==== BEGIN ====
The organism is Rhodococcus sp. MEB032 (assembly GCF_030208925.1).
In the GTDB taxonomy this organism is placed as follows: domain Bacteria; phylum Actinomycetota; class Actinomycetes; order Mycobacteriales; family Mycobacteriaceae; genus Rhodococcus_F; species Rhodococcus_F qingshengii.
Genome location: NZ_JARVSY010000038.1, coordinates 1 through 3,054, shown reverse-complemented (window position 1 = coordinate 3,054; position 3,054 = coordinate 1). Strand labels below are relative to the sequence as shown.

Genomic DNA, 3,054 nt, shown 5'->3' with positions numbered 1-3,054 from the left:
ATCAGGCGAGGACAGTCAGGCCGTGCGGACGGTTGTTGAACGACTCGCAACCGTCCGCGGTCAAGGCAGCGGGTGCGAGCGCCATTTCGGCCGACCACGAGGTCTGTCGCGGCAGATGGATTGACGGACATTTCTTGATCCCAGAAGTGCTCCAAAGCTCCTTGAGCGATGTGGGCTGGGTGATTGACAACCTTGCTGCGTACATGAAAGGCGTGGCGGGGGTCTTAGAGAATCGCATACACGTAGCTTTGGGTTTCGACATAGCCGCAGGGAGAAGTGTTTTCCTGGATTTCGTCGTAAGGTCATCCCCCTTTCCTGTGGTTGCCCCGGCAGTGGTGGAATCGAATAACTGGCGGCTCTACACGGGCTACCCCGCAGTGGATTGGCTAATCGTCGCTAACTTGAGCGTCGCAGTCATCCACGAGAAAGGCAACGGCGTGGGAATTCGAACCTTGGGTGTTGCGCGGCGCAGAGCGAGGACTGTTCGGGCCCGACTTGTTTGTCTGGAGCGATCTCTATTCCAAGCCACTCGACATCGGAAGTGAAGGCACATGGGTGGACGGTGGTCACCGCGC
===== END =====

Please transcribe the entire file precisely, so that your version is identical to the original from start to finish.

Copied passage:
The organism is Rhodococcus sp. MEB032 (assembly GCF_030208925.1).
In the GTDB taxonomy this organism is placed as follows: domain Bacteria; phylum Actinomycetota; class Actinomycetes; order Mycobacteriales; family Mycobacteriaceae; genus Rhodococcus_F; species Rhodococcus_F qingshengii.
Genome location: NZ_JARVSY010000038.1, coordinates 1 through 3,054, shown reverse-complemented (window position 1 = coordinate 3,054; position 3,054 = coordinate 1). Strand labels below are relative to the sequence as shown.

Genomic DNA, 3,054 nt, shown 5'->3' with positions numbered 1-3,054 from the left:
ATCAGGCGAGGACAGTCAGGCCGTGCGGACGGTTGTTGAACGACTCGCAACCGTCCGCGGTCAAGGCAGCGGGTGCGAGCGCCATTTCGGCCGACCACGAGGTCTGTCGCGGCAGATGGATTGACGGACATTTCTTGATCCCAGAAGTGCTCCAAAGCTCCTTGAGCGATGTGGGCTGGGTGATTGACAACCTTGCTGCGTACATGAAAGGCGTGGCGGGGGTCTTAGAGAATCGCATACACGTAGCTTTGGGTTTCGACATAGCCGCAGGGAGAAGTGTTTTCCTGGATTTCGTCGTAAGGTCATCCCCCTTTCCTGTGGTTGCCCCGGCAGTGGTGGAATCGAATAACTGGCGGCTCTACACGGGCTACCCCGCAGTGGATTGGCTAATCGTCGCTAACTTGAGCGTCGCAGTCATCCACGAGAAAGGCAACGGCGTGGGAATTCGAACCTTGGGTGTTGCGCGGCGCAGAGCGAGGACTGTTCGGGCCCGACTTGTTTGTCTGGAGCGATCTCTATTCCAAGCCACTCGACATCGGAAGTGAAGGCACATGGGTGGACGGTGGTCACCGCGC